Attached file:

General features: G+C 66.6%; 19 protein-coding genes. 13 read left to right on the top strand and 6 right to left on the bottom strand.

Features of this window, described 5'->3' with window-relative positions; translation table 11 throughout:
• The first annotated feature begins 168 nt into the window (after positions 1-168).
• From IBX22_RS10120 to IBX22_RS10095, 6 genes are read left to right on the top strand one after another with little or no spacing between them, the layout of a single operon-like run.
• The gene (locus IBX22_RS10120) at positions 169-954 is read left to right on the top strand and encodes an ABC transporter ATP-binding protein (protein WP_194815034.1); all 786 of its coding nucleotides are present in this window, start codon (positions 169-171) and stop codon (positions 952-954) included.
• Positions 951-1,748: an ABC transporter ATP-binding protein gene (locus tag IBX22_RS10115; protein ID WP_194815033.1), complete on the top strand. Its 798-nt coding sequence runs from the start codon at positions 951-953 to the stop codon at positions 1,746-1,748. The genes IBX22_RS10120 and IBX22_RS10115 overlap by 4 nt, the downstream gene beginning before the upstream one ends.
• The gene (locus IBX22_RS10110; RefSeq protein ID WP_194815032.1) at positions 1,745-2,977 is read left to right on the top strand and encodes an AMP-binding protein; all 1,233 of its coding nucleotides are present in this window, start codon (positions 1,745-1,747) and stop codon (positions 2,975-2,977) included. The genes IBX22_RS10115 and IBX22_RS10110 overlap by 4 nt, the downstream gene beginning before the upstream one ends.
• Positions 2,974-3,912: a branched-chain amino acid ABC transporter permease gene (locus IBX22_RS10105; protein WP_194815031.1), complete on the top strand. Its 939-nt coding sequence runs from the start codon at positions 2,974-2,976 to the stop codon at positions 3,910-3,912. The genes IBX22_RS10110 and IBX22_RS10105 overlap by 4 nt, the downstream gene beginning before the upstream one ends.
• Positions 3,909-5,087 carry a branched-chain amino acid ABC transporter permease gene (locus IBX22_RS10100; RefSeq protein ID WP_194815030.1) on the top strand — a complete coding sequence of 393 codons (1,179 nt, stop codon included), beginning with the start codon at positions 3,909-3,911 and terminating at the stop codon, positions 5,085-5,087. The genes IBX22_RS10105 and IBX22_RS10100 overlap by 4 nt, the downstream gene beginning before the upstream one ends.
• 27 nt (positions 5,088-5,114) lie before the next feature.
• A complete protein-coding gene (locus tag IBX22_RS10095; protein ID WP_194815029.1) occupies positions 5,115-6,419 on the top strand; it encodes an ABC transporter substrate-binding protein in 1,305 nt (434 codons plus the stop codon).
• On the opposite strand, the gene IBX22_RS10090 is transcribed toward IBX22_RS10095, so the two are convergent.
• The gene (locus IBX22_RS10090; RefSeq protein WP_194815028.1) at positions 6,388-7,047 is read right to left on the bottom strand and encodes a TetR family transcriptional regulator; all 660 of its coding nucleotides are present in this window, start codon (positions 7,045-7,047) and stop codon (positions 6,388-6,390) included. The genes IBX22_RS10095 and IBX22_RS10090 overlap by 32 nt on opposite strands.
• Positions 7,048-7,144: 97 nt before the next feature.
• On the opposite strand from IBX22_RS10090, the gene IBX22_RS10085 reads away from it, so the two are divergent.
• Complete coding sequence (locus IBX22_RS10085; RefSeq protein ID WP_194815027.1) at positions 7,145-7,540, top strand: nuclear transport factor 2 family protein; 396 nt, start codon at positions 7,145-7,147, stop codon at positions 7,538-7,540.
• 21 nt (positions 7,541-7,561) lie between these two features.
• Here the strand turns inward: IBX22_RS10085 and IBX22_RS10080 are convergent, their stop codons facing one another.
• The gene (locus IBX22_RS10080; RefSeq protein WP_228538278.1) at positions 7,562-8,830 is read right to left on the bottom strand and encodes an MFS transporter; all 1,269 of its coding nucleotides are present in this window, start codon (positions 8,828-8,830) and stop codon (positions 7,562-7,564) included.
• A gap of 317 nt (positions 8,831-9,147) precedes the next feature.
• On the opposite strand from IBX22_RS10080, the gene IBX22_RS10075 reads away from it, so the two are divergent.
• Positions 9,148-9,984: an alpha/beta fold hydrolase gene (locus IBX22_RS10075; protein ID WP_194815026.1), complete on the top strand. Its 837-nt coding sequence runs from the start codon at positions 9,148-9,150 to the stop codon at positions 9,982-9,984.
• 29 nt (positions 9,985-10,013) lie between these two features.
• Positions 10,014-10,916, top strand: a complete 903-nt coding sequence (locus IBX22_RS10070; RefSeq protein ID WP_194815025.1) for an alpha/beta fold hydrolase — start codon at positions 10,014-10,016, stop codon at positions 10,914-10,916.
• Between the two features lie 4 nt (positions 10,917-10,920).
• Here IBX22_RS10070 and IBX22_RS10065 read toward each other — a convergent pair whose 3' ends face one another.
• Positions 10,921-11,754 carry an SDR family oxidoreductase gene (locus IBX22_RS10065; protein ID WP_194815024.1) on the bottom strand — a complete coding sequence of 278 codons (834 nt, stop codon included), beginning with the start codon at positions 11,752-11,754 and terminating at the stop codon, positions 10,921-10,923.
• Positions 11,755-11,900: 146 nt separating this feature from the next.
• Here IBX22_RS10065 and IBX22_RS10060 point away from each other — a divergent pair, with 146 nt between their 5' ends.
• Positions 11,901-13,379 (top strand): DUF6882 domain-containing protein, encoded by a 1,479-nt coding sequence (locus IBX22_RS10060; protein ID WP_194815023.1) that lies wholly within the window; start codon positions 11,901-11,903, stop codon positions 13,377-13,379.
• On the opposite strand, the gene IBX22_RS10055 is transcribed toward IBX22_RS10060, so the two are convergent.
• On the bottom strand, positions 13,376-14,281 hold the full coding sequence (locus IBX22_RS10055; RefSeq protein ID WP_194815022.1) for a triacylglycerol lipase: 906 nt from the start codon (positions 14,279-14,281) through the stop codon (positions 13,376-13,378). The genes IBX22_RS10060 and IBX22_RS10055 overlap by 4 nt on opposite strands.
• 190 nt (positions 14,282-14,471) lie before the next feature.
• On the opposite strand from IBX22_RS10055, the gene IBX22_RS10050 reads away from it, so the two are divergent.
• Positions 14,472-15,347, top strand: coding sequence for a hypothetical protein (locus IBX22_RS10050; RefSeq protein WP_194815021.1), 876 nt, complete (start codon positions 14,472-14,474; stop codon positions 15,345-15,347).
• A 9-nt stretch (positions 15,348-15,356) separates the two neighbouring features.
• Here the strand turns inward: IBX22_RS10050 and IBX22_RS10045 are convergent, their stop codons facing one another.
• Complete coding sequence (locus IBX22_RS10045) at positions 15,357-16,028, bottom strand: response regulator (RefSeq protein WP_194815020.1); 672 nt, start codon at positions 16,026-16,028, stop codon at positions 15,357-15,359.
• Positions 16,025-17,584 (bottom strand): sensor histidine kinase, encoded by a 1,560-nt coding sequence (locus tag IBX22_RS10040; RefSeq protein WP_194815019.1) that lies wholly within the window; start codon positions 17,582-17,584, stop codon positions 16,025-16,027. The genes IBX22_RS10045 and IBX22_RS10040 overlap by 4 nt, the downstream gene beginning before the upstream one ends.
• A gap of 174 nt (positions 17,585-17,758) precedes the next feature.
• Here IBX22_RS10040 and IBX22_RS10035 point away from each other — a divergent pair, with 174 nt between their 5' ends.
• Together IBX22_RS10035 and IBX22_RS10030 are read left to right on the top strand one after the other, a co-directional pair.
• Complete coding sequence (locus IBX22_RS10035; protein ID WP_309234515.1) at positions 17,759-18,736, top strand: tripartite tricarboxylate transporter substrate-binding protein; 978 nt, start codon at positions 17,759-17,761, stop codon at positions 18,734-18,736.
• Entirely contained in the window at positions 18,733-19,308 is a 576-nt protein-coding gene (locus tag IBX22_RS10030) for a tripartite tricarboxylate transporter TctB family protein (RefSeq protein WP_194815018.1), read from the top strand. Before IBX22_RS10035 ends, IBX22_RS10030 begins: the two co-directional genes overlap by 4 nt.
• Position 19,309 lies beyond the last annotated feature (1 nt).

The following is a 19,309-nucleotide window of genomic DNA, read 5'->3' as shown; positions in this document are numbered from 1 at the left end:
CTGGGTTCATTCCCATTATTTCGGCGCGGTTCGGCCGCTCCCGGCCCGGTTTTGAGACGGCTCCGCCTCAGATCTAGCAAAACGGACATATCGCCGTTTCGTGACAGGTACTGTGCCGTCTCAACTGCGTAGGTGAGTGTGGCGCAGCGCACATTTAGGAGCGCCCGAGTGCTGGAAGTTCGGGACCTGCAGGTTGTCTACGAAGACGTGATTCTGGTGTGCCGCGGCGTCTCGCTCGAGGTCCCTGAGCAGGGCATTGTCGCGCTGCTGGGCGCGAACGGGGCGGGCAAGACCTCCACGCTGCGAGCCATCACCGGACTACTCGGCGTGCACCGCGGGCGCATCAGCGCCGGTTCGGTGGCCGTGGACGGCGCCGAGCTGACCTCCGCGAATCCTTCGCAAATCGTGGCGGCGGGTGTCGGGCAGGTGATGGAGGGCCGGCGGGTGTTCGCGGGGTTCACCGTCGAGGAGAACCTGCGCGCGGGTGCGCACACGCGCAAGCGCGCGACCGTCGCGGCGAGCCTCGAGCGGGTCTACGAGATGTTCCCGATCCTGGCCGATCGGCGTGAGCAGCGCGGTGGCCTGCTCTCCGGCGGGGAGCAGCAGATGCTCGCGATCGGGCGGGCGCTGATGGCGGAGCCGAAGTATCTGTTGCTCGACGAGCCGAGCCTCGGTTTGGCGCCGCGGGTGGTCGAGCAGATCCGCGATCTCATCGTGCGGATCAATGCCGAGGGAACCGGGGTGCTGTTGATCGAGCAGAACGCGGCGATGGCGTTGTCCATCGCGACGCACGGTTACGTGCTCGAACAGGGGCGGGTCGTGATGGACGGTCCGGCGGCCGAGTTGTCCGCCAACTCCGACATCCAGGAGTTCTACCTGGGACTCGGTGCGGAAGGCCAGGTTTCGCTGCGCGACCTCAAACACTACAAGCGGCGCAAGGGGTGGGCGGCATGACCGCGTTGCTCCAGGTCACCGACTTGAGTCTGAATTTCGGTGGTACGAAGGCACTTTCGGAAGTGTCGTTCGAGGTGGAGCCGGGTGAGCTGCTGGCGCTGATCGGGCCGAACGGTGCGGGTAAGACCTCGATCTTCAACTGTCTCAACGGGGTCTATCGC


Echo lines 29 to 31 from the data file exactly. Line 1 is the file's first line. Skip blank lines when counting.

• Here IBX22_RS10065 and IBX22_RS10060 point away from each other — a divergent pair, with 146 nt between their 5' ends.
• Positions 11,901-13,379 (top strand): DUF6882 domain-containing protein, encoded by a 1,479-nt coding sequence (locus IBX22_RS10060; protein ID WP_194815023.1) that lies wholly within the window; start codon positions 11,901-11,903, stop codon positions 13,377-13,379.
• On the opposite strand, the gene IBX22_RS10055 is transcribed toward IBX22_RS10060, so the two are convergent.